The final day of the 2016 Olympic Trials lived up to all of the hype, from the pole vault to the 400 meter hurdles, to the 1,500 meters ! Here is how Kyle O’Connor saw it!
By Kylee O’Connor
EUGENE, Oregon — The 10th and last day of the U.S. Olympic Track and Field Trials was filled with nine finals, and with finals comes no shortage of drama. Sunday was no exception.
Martinez comes back from fall in 800 to place third in 1,500:
Martinez was favored to win the 800 meters on Day Four of the trials, but a trip-up resulted in a seventh-place finish. She came back on Day 10 to take third in the 1,500 in 4 minutes, 6.16 seconds, and qualify for the Olympic team. Martinez narrowly beat fourth-place finisher Amanda Eccleston, who ran 4:06.19. Jenny Simpson won in 4:04.74, and Shannon Rowbury placed second in 4:05.39.
“My heart sings for Brenda. There’s only one woman in the 800 meters that can also make the 1,500-meter team, and it’s Brenda,” Simpson said.
Prandini falls at the line to edge Felix:
Tori Bowie won the 200-meter dash in 22.25, and Deajah Stevens took second in 22.30. Jenna Prandini won the third spot, falling at the line and barely beating Allyson Felix. Prandini ran 22.53, edging Felix by .01 seconds.
McLaughlin pulls off Olympic berth:
Dalilah Muhammad won the 400-meter hurdles, running a world-leading time of 52.88. Ashley Spencer was second in 52.04, and 16-year-old Sydney McLaughlin placed third in a world junior record of 54.15.
Johnny Dutch is upset in 400 hurdles final:
Johnny Dutch, who has the world-leading time of 48.10, led the field of the men’s 400-meter hurdles with 100 meters to go. He faded in the final 100 meters and was passed by four of his competitors to take fifth in 48.92. Kerron Clement won the event in 48.50, followed by Byron Robinson in 48.79 and Michael Tinsley in 48.82.
Centrowitz wins 1,500:
World indoor champion Matthew Centrowitz won the men’s 1,500 in 3:34.09. Robby Andrews was second in 3:34.88, and Ben Blankenship placed third in 3:36.18. Leo Manzano, the 2012 Olympic silver medalist, was left off of the podium, placing fourth in 3:36.62.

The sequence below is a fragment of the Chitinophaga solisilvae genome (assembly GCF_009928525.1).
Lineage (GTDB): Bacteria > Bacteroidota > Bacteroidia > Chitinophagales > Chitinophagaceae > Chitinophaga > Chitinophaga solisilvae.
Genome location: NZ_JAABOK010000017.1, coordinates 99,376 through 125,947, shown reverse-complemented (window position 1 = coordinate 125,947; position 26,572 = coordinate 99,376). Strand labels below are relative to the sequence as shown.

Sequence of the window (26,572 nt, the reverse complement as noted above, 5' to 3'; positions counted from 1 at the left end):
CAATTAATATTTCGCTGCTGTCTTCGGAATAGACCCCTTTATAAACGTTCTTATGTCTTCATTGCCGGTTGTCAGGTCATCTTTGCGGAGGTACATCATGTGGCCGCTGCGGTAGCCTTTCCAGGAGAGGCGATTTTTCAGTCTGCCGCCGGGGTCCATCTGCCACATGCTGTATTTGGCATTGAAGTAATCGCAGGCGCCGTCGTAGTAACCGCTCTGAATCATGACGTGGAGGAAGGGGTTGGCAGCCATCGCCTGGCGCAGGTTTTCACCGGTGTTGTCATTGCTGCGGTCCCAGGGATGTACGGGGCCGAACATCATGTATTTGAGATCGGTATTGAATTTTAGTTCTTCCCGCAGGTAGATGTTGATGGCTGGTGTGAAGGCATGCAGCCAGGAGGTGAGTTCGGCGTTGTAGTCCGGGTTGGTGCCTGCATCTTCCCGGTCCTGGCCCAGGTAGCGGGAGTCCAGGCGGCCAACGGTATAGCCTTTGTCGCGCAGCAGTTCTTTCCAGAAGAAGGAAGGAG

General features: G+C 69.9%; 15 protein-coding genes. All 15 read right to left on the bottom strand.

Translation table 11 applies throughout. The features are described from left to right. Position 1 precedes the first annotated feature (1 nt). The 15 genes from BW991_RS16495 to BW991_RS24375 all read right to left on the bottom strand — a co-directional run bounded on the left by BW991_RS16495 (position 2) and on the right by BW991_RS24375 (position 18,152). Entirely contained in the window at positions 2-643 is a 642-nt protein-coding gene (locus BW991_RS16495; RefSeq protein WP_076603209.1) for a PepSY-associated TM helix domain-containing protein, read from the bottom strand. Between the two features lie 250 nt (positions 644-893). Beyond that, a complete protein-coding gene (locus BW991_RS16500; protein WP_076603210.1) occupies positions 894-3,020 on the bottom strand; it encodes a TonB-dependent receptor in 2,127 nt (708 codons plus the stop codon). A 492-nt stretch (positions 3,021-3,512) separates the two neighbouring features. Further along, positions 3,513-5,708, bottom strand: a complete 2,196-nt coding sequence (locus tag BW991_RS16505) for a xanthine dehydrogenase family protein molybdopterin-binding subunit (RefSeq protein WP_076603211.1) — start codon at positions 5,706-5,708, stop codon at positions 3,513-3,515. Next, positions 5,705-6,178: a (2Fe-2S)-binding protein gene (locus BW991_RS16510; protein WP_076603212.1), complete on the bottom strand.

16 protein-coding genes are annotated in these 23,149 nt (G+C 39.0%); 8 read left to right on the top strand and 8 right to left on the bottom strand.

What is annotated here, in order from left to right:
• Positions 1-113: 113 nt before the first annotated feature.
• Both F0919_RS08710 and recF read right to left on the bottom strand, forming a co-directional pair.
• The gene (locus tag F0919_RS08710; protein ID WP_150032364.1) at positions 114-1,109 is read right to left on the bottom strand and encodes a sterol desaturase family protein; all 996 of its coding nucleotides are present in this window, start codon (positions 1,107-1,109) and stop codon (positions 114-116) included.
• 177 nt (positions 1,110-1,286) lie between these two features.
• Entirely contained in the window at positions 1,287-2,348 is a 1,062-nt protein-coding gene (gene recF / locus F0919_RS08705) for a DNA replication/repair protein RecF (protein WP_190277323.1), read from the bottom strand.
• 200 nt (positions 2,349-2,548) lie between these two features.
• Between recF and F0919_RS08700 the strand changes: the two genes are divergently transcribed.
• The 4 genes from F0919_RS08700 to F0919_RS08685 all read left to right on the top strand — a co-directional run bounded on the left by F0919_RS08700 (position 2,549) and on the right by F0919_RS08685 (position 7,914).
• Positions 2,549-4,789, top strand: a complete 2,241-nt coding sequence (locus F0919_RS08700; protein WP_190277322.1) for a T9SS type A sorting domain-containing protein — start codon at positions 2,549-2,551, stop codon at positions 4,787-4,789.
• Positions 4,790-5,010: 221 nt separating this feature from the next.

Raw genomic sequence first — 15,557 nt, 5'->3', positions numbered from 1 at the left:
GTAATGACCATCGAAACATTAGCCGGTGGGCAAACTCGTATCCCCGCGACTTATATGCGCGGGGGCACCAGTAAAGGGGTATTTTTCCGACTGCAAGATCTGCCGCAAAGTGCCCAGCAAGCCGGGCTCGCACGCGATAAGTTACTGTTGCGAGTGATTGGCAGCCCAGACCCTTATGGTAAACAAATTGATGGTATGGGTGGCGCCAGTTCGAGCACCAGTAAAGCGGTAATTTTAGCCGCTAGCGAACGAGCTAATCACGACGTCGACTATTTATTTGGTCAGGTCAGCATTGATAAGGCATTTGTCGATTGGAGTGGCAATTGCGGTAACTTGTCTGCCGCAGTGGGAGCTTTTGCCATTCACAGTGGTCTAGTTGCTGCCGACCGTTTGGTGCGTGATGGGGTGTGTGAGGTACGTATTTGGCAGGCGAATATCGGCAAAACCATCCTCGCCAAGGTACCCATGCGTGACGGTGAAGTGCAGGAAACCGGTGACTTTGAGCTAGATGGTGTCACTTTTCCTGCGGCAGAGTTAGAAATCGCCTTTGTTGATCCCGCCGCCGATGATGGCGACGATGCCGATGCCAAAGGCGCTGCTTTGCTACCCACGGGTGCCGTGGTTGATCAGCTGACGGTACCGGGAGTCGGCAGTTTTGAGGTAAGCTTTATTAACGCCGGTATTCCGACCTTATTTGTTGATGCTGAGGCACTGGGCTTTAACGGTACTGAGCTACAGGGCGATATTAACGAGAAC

Huddle pulls off double with 5,000 win:
Molly Huddle won the 10,000 meters on Day Two of the trials. On Day Ten, she became the first woman to double in the 5,000 and 10,000 at the trials, winning the 5K in 15:05.01. The second-place finisher was Shelby Houlihan in 15:06.14, and third place went to Kim Conley in 15:10.62. Emily Infeld, who placed second to Huddle in the 10,000, placed fourth in 15:13.87.
Nwaba wins heptathlon:
Barbara Nwaba won the heptathlon with a score of 6,494. She was 71 points ahead of Heather Miller-Koch, who had the top time in the final event of the heptathlon, the 800-meter race, running 2:09.97. Georgia’s Kendell Williams placed third with 6,402 points.
Veteran Jenn Suhr wins pole vault:
Jenn Suhr, 34, won the pole vault with a top mark of 15 feet, 9 inches, to make her third Olympic team. Sandi Morris placed second in 15-7, and Arkansas freshman Alexis Weeks placed third with a personal best jump of 15-5.
Kynard easily wins high jump:
Erik Kynard won the high jump with a jump of 7-6. After already clinching the win, he passed on the next height of 7-7 1/4, and then missed all of his attempts at 7-8 1/2. Kyle Landon placed third, jumping 7-5, but did not have the Olympic standard of 7-6, so third-place finisher Bradley Adkins and sixth-place finisher Ricky Robertson who already had the standard, will join Kynard in Rio.